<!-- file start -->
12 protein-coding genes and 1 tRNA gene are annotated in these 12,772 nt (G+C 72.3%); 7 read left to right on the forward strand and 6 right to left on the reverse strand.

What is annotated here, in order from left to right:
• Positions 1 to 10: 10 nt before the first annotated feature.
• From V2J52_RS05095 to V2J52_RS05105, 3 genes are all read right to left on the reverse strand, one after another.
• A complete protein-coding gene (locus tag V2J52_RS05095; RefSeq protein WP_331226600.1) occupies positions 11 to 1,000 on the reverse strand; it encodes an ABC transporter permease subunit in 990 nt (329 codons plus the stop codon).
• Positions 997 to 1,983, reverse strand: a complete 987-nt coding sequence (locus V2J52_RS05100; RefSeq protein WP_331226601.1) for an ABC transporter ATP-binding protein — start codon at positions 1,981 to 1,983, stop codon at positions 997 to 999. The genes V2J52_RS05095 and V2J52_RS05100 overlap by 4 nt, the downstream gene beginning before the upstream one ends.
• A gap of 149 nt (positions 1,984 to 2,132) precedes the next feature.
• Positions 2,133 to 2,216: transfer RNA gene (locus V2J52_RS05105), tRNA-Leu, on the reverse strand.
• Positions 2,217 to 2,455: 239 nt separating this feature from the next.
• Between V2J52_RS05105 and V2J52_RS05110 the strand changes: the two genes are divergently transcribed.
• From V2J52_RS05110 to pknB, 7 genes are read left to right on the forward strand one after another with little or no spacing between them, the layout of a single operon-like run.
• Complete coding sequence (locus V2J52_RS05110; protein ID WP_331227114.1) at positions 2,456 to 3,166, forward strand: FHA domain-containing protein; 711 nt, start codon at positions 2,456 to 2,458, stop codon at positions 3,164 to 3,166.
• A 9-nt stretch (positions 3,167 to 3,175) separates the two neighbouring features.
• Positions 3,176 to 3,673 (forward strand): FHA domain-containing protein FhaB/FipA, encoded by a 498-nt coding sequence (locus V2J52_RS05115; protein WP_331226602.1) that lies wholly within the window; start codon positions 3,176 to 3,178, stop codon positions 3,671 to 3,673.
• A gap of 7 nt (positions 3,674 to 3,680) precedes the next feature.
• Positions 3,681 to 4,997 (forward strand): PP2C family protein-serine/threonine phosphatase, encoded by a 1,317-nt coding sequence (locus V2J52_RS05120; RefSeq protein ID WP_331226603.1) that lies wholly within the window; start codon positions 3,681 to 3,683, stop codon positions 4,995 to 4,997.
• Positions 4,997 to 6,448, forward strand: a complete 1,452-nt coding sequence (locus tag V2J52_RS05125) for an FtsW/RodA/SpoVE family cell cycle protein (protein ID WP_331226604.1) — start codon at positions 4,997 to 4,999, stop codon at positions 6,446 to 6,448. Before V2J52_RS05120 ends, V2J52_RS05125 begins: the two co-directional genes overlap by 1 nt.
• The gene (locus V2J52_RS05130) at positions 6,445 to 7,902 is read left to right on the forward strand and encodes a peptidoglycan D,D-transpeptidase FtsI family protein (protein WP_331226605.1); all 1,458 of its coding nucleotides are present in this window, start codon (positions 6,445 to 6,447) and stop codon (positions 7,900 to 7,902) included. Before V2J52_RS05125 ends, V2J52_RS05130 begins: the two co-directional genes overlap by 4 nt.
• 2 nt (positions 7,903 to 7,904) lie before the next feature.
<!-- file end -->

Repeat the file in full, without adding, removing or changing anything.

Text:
12 protein-coding genes and 1 tRNA gene are annotated in these 12,772 nt (G+C 72.3%); 7 read left to right on the forward strand and 6 right to left on the reverse strand.

What is annotated here, in order from left to right:
• Positions 1 to 10: 10 nt before the first annotated feature.
• From V2J52_RS05095 to V2J52_RS05105, 3 genes are all read right to left on the reverse strand, one after another.
• A complete protein-coding gene (locus tag V2J52_RS05095; RefSeq protein WP_331226600.1) occupies positions 11 to 1,000 on the reverse strand; it encodes an ABC transporter permease subunit in 990 nt (329 codons plus the stop codon).
• Positions 997 to 1,983, reverse strand: a complete 987-nt coding sequence (locus V2J52_RS05100; RefSeq protein WP_331226601.1) for an ABC transporter ATP-binding protein — start codon at positions 1,981 to 1,983, stop codon at positions 997 to 999. The genes V2J52_RS05095 and V2J52_RS05100 overlap by 4 nt, the downstream gene beginning before the upstream one ends.
• A gap of 149 nt (positions 1,984 to 2,132) precedes the next feature.
• Positions 2,133 to 2,216: transfer RNA gene (locus V2J52_RS05105), tRNA-Leu, on the reverse strand.
• Positions 2,217 to 2,455: 239 nt separating this feature from the next.
• Between V2J52_RS05105 and V2J52_RS05110 the strand changes: the two genes are divergently transcribed.
• From V2J52_RS05110 to pknB, 7 genes are read left to right on the forward strand one after another with little or no spacing between them, the layout of a single operon-like run.
• Complete coding sequence (locus V2J52_RS05110; protein ID WP_331227114.1) at positions 2,456 to 3,166, forward strand: FHA domain-containing protein; 711 nt, start codon at positions 2,456 to 2,458, stop codon at positions 3,164 to 3,166.
• A 9-nt stretch (positions 3,167 to 3,175) separates the two neighbouring features.
• Positions 3,176 to 3,673 (forward strand): FHA domain-containing protein FhaB/FipA, encoded by a 498-nt coding sequence (locus V2J52_RS05115; protein WP_331226602.1) that lies wholly within the window; start codon positions 3,176 to 3,178, stop codon positions 3,671 to 3,673.
• A gap of 7 nt (positions 3,674 to 3,680) precedes the next feature.
• Positions 3,681 to 4,997 (forward strand): PP2C family protein-serine/threonine phosphatase, encoded by a 1,317-nt coding sequence (locus V2J52_RS05120; RefSeq protein ID WP_331226603.1) that lies wholly within the window; start codon positions 3,681 to 3,683, stop codon positions 4,995 to 4,997.
• Positions 4,997 to 6,448, forward strand: a complete 1,452-nt coding sequence (locus tag V2J52_RS05125) for an FtsW/RodA/SpoVE family cell cycle protein (protein ID WP_331226604.1) — start codon at positions 4,997 to 4,999, stop codon at positions 6,446 to 6,448. Before V2J52_RS05120 ends, V2J52_RS05125 begins: the two co-directional genes overlap by 1 nt.
• The gene (locus V2J52_RS05130) at positions 6,445 to 7,902 is read left to right on the forward strand and encodes a peptidoglycan D,D-transpeptidase FtsI family protein (protein WP_331226605.1); all 1,458 of its coding nucleotides are present in this window, start codon (positions 6,445 to 6,447) and stop codon (positions 7,900 to 7,902) included. Before V2J52_RS05125 ends, V2J52_RS05130 begins: the two co-directional genes overlap by 4 nt.
• 2 nt (positions 7,903 to 7,904) lie before the next feature.